The Last of the Unjust

Having spent an extraordinary nine-and-a-half hours detailing the complicity of ordinary Germans in the Final Solution in his 1985 documentary Shoah, director Claude Lanzmann spends the somewhat shorter time of three-and-a-half hours in The Last of the Unjust, telling us of his admiration for a Viennese Jewish elder who collaborated with “the architect of the Holocaust”, Adolf Eichmann.

The rabbi in question is Benjamin Murmelstein, chief administrator of the camp-ghetto Theresienstadt, Czechoslovakia, who organised the forced departure of thousands of Jewish inmates to places of extermination.

Although Murmelstein openly supported Nazi propaganda and worked closely with Eichmann, being the only Jew allowed into his presence, he called Theresienstadt “death in slow motion” and rescued many inhabitants from deportation to “the East”. After the war he was arrested and charged for collaboration, but the case was dropped and he lived in exile in Rome until his death in 1989 with many still regarding him as a traitor.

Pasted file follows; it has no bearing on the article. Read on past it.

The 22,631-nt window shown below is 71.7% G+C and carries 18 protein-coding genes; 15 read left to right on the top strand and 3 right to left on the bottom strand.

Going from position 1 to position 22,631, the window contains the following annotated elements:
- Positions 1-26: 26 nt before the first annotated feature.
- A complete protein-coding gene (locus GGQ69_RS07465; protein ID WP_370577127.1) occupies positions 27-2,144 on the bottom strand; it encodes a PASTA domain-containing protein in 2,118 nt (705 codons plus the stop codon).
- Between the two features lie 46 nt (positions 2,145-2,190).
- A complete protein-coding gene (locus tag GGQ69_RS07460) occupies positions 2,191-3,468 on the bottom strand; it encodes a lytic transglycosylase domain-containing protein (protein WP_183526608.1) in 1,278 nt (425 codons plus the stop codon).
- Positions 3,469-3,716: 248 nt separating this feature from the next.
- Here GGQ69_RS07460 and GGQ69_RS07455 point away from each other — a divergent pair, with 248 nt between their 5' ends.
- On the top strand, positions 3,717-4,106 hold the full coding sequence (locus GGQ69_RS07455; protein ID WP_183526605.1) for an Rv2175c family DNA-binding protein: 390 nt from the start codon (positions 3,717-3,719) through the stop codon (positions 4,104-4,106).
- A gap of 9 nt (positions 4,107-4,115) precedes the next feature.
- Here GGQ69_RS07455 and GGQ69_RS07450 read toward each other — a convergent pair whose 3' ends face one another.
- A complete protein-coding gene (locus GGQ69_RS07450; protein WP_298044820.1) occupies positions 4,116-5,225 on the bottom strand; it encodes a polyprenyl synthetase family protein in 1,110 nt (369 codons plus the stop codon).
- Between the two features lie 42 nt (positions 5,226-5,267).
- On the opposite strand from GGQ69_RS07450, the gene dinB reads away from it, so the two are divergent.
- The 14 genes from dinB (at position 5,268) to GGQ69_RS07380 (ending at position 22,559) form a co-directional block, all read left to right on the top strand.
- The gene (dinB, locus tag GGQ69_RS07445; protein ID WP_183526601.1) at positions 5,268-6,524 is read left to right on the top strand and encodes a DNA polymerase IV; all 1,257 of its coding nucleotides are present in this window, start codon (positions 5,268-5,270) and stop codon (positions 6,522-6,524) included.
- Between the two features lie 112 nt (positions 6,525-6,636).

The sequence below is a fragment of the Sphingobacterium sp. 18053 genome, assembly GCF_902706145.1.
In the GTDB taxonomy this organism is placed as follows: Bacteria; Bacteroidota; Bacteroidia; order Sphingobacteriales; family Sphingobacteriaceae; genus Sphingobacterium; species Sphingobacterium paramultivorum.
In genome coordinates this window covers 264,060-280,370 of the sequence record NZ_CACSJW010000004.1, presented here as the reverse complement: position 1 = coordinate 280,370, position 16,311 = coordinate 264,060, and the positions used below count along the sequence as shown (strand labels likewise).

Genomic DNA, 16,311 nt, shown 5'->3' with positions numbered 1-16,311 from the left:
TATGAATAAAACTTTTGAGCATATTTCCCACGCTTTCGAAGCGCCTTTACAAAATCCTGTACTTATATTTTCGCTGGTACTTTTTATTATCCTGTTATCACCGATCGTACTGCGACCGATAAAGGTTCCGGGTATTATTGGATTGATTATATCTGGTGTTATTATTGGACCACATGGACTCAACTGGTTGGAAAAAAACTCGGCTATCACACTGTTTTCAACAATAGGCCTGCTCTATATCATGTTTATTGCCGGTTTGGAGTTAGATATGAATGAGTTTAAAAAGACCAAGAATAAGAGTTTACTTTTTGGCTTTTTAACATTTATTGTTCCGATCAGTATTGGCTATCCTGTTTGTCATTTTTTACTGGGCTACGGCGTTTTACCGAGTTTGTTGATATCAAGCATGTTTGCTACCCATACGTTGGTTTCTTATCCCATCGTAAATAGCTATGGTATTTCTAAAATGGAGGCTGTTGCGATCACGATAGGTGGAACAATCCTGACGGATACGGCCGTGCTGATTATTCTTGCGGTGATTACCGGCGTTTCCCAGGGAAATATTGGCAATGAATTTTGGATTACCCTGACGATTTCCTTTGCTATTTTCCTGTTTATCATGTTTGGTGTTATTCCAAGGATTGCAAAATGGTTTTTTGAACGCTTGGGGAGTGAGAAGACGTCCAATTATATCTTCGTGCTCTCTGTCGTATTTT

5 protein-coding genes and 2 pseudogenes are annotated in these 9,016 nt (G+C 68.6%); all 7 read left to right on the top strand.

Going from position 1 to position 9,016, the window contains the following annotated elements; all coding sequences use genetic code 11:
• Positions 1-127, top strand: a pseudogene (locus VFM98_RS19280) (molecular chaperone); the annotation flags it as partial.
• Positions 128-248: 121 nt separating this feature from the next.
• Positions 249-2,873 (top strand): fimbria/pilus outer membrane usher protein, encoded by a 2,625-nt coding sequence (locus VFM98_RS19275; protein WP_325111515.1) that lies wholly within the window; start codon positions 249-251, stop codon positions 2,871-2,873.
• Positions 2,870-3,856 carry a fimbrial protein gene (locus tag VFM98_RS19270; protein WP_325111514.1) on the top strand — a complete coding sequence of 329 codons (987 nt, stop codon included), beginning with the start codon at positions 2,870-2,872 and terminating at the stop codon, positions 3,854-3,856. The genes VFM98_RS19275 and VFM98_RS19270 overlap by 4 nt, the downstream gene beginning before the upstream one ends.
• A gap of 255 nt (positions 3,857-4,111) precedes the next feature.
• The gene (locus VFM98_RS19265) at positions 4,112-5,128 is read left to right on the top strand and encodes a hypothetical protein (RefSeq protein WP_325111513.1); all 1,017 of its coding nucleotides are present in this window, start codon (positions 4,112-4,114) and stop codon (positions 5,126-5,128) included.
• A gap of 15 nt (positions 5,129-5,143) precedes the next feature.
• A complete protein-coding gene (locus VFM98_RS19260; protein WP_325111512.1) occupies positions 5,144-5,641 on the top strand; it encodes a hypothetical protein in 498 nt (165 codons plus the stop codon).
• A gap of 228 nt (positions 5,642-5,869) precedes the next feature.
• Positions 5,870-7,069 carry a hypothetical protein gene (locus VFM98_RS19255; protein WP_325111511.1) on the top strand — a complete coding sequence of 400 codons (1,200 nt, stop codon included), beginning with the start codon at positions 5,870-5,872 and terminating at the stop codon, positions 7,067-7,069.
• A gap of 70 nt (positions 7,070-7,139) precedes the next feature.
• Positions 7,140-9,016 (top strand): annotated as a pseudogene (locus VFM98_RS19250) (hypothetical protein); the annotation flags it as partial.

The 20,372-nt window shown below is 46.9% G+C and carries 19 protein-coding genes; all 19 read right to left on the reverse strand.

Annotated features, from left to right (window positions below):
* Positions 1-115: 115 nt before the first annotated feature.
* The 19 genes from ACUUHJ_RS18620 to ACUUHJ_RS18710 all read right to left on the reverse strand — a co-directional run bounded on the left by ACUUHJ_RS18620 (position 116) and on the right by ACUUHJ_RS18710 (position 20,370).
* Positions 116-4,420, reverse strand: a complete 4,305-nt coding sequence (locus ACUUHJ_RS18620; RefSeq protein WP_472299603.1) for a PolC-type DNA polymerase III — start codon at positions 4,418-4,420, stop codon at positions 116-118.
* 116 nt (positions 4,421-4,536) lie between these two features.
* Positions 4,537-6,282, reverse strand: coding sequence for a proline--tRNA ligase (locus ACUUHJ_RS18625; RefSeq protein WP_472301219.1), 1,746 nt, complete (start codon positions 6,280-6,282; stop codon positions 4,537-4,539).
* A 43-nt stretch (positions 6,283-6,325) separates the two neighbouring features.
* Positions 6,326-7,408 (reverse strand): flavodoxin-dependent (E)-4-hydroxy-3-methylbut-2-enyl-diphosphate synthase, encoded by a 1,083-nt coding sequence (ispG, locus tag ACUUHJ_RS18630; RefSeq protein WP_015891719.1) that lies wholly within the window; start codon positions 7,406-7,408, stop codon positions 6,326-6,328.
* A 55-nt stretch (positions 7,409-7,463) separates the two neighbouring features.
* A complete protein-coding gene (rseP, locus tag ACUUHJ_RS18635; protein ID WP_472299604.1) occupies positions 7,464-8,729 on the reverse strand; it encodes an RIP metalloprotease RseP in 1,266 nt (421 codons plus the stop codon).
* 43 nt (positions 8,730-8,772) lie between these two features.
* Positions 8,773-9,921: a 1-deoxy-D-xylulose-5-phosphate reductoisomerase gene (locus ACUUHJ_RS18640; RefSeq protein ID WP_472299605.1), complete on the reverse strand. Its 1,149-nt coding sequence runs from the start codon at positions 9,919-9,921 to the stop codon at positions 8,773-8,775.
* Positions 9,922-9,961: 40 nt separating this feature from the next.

Lanzmann interviewed him for Shoah but left the material out. Now, together with further interviews, it forms the kernel of the new film as Lanzmann meets him and visits Theresienstadt.

The question is whether Murmelstein is confessing or making detailed excuses for his actions. We will never know for certain, though he seems a highly intelligent man and converses with the director on equal terms, unlike most of those in Shoah.

In the end Lanzmann puts his arms around Murmelstein and seems to conclude that this Jewish elder has right on his side, since any other collaborator might have done much worse.

Murmelstein’s view of Eichmann is very different from the portrait of a diligent bureaucrat that Hannah Arendt presented in her book Eichmann in Jerusalem: A Report on the Banality of Evil. “He was not banal,” Murmelstein says, “he was a demon.” Some still think of Murmelstein as a demon too. But if anyone can save his reputation it is the director of Shoah.

The Last of the Unjust is showing at the BFI Southbank until Jan 22, 2015.